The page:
I remember very clearly what it was like to work in IT in the early 90’s. Although I was employed as a programmer, the first company where I worked considered every member of the IT department a support engineer. Even this is a good indication on how unrefined things were at the time. Think pre AOL days. Back when Windows 98 and 2000 were in use and it wasn’t uncommon for a whole company to share a 56k dial up modem. Certain members of the team had no internet. Computers outside of work were still geek toys, not vital for communication. There was no Facebook and for that matter no social media sites at all for the masses. The internet too was very young.
I remember back in those days you had some really stupid users. And I mean this the non derogatory IT lighthearted kind of way. It was not uncommon to get daily calls from members of staff who had issues printing, opening an attachment or installing some software update. Back in those days it was still conceivable that someone could confuse the CD-ROM for a cup holder.
I like many bloggers on the internet recognize those times. But I have to say I disagree with the premise many current bloggers hold that things have not improved. I’m almost sure the general computing skills for the average public has increased considerably over the last 20 years. So lets discuss some reasons why this is, and also why even in year 2011, there are still a fair share of people around who battle to perform the most basic of computing tasks.
Why things have improved:
There are a great many reasons why the public of today is more computer literate, to name a few:
- Computers are much more common today and have real functional value in the average household.
- Internet banking and shopping online has been a huge motivation for even the slackest of users to start using a computer. This also includes product research (not just purchasing).
- We live in a global economy where sometimes the only way to find the goods you want is to import them directly (buy off the internet).
- Computer prices have come down considerably, and the introduction of cheap laptops and netbooks, not to mention tablets and other more funky computers.
- Fixed monthly fee and fast broadband, bringing acceptable internet to the public.
- Operating systems have improved vastly in areas of usability, so anyone with half a brain can perform basic computing instructions.
- The amount of people who are born in the computing era rises each year, while at the same time the amount born in pre-computing days lowers each year, the effect is two-fold.
- Smart phones are now common place, smart phones are mini computers giving users an easy stepping stone into real computing.
- The vast majority of people that can’t use computers exist because of 2 factors (usually a combination of both). A) They have no interest at all in computers B) They feel no direct responsibility to learn anything relating to computing. Now off the record, these are the type of people who I get a bit annoyed with because usually they want the benefits of a computer and its use when it suits them and on their terms, but typically they refuse to invest any energy outside of this into the technology. Instead they rely on people who are a bit tech savvy to help them out.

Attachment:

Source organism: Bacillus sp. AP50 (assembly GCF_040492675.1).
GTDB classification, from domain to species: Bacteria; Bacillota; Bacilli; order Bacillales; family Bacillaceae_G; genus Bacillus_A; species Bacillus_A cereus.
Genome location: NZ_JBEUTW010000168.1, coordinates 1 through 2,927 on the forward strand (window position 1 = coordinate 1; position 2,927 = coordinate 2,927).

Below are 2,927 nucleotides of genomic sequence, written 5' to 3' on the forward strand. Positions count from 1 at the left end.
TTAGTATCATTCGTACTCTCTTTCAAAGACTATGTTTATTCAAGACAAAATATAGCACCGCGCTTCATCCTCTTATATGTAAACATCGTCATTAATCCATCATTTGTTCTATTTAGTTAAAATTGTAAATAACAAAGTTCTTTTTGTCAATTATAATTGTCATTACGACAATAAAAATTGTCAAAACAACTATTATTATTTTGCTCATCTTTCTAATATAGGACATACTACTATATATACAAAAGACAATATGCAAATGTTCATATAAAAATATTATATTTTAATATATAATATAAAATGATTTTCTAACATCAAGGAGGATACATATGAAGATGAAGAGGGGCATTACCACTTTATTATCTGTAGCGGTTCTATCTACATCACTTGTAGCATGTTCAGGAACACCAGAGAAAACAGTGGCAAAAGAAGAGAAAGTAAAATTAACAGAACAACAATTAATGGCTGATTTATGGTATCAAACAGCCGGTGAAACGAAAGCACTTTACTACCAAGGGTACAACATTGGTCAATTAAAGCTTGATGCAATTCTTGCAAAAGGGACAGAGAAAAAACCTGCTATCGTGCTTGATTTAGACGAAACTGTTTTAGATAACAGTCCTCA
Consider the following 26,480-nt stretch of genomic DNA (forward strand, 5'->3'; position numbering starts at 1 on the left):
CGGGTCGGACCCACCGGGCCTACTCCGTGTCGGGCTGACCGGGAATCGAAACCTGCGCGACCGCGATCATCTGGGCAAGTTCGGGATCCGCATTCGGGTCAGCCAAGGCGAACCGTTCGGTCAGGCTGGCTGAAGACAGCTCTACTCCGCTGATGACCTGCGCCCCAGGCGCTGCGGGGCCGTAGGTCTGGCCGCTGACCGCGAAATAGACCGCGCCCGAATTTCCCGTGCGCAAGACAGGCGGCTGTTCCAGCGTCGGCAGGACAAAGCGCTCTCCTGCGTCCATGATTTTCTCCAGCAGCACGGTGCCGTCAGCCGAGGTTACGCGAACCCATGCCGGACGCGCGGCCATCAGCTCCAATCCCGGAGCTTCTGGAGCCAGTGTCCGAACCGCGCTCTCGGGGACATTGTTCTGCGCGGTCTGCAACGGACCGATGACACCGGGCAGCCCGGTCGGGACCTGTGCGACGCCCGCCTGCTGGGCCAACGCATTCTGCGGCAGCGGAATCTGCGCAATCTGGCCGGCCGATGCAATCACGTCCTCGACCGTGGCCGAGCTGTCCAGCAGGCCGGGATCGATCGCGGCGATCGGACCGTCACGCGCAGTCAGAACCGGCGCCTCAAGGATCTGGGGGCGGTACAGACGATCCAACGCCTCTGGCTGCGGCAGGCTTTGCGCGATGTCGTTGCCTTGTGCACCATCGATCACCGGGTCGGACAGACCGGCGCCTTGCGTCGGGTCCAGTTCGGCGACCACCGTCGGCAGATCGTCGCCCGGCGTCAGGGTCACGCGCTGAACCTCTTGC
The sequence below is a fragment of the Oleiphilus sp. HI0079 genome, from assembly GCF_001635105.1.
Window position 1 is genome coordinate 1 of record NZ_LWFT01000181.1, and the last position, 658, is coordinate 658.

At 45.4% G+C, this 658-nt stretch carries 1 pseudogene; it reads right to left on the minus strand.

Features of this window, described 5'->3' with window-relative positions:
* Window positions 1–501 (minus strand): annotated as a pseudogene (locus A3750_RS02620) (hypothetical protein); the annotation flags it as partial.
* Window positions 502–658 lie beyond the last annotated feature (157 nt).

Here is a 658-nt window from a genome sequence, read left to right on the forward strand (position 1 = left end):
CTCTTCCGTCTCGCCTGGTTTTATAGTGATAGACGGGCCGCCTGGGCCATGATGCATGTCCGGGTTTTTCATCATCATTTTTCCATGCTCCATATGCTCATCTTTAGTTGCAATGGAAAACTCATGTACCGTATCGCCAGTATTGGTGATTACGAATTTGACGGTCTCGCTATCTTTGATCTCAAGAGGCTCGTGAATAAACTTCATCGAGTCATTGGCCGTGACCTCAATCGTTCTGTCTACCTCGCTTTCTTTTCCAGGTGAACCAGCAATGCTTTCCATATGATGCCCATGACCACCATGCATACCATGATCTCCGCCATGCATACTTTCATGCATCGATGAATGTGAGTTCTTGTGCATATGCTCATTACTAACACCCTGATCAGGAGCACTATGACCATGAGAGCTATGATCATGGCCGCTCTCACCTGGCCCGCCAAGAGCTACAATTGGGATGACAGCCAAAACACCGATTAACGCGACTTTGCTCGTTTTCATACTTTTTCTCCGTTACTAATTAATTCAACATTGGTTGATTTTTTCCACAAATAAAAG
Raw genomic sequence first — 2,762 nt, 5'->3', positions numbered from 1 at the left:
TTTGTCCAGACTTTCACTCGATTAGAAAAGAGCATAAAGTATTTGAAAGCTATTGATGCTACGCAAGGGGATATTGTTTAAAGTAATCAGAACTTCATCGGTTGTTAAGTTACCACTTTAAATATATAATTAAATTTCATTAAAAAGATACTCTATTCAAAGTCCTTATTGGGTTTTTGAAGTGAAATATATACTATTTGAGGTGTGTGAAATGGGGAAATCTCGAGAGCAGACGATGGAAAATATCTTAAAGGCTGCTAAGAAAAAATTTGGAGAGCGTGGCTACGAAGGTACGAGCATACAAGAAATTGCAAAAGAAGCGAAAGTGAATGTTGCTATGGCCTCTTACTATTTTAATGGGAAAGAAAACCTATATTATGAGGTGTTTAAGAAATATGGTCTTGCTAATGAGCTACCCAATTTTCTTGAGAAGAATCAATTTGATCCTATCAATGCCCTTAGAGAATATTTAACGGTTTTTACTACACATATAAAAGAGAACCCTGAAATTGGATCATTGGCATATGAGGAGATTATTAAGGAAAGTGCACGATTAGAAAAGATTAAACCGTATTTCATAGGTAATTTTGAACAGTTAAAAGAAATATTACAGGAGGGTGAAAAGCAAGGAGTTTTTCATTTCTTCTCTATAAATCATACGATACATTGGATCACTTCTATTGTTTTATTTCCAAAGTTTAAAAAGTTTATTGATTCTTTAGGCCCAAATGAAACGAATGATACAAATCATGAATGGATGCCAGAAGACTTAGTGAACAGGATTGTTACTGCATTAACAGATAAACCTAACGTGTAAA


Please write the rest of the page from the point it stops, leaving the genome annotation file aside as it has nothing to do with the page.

- Some people can completely exist without owning a computer and some have no use for it. These are almost always old people who don’t have distant family.
- Some people are intimidated by computers. They simply have no desire to experiment but are also terrified to break anything.
- Some users have a very limited use for computers and use it primarily for 1 or 2 things. They never get excited by computers and like to turn them off as quickly as possible.
- There are still a great deal of people who feel they are completely justified to excuse their ignorance with “I’m no computer expert” or “Computers are so complicated” or “Stupid computers”. Because of this everytime they hit even the most basic of computer problems they’ll rope in someone else to fix it for them.
- Understand very basically what is a CPU, RAM and a hard disk.
- Know a bit about hard disks: How to format them, what data is, have a basic idea of how large a megabyte is or a terabyte.
- Install an Operating System and know when it’s time for a reinstall.
- Install applications in that Operating System. Most installations are wizard based and very easy to use. Simply follow onscreen instructions and click next.
- Know a bit about the internet, how to search for stuff and how to click links and reload pages. How to press F5 when the page produces an error.
- Know how to fill a form in online and know enough about security not to use “Password” for passwords.
- Know how to send and receive email.
- Clearly know how to install a printer or other drivers.
- Know how to burn a CD or DVD.
- Know how to convert between PDF and Doc or other formats.
- Learn how to type at a slightly reasonable speed.